Methods: To characterize the recent and current extent of rubber in MMSEA, we will develop land-cover/land-use time-series maps for emerging, rubber-growing sites in MMSEA using knowledge-based classification and visual interpretation of multi-sensor, multi-date remotely sensed imagery with a focus on identifying rubber cultivation as a distinct land use among forests, grasslands and other types of agriculture. Expansion of rubber to 2050 will be simulated by combining a regional suitability model for rubber with a dynamic, spatially-explicit, land cover/use change (LCLUC) model. We will use eddy covariance to measure water and carbon fluxes over rubber and secondary vegetation. The Ecosystem Demography model, parameterized by satellite spectral and LiDAR data, and observations of stand characteristics, including ground-based LiDAR, and calibrated by flux measurements, will be used to develop spatially-distributed estimates of water and carbon fluxes throughout MMSEA. This proposal is directly responsive to the goals stated in the NRA "to further understanding of the consequences of LCLUC on the carbon and water cycles.”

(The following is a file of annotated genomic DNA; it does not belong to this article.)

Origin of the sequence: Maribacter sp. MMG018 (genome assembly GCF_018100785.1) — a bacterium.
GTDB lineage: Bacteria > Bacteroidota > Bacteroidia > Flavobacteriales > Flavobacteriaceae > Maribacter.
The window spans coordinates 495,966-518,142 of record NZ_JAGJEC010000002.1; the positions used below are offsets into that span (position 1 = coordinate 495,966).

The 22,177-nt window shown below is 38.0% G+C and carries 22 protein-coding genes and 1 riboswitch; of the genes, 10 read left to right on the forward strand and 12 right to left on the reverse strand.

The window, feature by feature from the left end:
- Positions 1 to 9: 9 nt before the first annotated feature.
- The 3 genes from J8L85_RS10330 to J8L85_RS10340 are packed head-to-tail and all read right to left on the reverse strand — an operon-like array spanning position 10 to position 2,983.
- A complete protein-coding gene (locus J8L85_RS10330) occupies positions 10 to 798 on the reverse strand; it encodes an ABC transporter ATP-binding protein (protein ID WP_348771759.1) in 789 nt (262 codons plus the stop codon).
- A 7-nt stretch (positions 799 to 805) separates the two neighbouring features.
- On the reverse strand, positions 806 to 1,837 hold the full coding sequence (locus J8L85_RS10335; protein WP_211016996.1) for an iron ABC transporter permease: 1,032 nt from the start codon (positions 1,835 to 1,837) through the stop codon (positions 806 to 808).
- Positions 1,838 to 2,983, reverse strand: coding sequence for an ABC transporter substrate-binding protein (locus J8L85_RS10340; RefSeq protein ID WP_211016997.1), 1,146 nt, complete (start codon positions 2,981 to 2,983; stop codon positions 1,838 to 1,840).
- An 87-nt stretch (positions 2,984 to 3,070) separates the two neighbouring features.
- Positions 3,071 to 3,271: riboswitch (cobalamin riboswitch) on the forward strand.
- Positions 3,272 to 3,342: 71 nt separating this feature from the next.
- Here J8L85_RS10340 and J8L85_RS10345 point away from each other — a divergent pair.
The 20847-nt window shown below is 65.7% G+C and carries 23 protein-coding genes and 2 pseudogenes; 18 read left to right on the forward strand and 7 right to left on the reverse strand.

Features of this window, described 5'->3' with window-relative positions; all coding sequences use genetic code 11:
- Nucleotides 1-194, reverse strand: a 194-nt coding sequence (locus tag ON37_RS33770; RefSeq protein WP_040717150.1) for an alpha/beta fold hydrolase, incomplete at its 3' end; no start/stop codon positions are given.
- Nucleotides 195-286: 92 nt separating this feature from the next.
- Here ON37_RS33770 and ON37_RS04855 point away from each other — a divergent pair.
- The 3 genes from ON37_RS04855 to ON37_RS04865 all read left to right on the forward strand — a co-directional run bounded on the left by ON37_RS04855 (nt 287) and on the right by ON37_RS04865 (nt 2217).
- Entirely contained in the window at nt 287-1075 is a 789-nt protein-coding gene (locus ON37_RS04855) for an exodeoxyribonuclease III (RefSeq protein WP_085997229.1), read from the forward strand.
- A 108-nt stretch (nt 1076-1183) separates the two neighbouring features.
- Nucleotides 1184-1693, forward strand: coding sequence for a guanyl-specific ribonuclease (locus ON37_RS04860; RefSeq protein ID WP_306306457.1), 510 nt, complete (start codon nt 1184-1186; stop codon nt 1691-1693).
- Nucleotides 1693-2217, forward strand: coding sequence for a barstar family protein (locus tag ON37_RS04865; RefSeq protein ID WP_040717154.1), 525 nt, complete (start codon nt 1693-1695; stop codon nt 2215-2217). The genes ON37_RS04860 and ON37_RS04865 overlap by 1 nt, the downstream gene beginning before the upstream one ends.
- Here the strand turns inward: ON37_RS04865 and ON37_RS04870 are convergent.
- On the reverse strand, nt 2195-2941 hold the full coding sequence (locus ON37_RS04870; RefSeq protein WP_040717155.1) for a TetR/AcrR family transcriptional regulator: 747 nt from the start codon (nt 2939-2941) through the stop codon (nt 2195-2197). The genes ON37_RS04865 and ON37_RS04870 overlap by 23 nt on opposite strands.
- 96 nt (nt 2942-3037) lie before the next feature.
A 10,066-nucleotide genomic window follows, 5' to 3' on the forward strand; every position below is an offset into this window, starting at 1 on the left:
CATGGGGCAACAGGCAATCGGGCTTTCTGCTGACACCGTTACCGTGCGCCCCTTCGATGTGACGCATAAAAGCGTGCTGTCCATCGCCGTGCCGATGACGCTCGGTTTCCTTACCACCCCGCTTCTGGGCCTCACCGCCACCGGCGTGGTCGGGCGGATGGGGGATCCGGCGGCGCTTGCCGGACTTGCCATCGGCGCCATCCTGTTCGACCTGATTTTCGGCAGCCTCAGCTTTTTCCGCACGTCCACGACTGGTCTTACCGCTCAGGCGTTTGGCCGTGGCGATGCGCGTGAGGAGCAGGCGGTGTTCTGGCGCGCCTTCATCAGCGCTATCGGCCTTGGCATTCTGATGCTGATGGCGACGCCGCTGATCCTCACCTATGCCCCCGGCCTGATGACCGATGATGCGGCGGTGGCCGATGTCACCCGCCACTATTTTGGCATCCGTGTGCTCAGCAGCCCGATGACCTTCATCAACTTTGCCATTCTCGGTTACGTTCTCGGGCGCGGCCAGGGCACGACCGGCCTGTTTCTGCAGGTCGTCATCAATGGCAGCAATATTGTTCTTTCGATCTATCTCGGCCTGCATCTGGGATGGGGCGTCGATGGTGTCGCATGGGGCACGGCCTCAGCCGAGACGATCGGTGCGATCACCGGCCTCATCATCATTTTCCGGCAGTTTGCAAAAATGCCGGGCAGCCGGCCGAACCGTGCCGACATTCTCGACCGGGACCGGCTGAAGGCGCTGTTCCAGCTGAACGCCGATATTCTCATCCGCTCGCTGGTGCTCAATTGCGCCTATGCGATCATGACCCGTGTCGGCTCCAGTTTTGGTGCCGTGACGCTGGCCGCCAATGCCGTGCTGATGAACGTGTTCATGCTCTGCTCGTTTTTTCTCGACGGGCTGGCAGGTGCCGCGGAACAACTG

Title: A Climate Impacts Based Assessment of Climate Change Projections in the Hawaiian Islands Region (HIR)
PI: Henry Diaz (NOAA)
Co-PIs: Oliver Timm (IPRC, UH Manoa), Thomas Giambelluca, Kevin Hamilton (IPRC, UH Manoa)
Funded by: US Geological Survey, Biological Resources Discipline
Objectives: To develop estimates of how the statistical properties of key characteristics of Hawaiian Islands Region climate will have changed by the end of the 21st century.
Methods: To address the project objectives, we will (1) compare model climatology with observations; (2) analyze the most robust large-scale climate patterns and inferences about future climate states; (3) validate the important features of the seasonal climate cycle in HIR; (4) validate the important interannual and decadal features of climatic variability in HIR; and (5) develop appropriate analysis tools including nested regional dynamical models for describing HIR-relevant climate changes in a selected suite of climate model simulations from the IPCC AR4.
IN AMERICAN SAMOA
- WATER RESOURCES: Evapotranspiration on Tutuila,
IN SOUTHEAST ASIA
- HYDRAULIC LIFT: Water Economy of Neo-tropical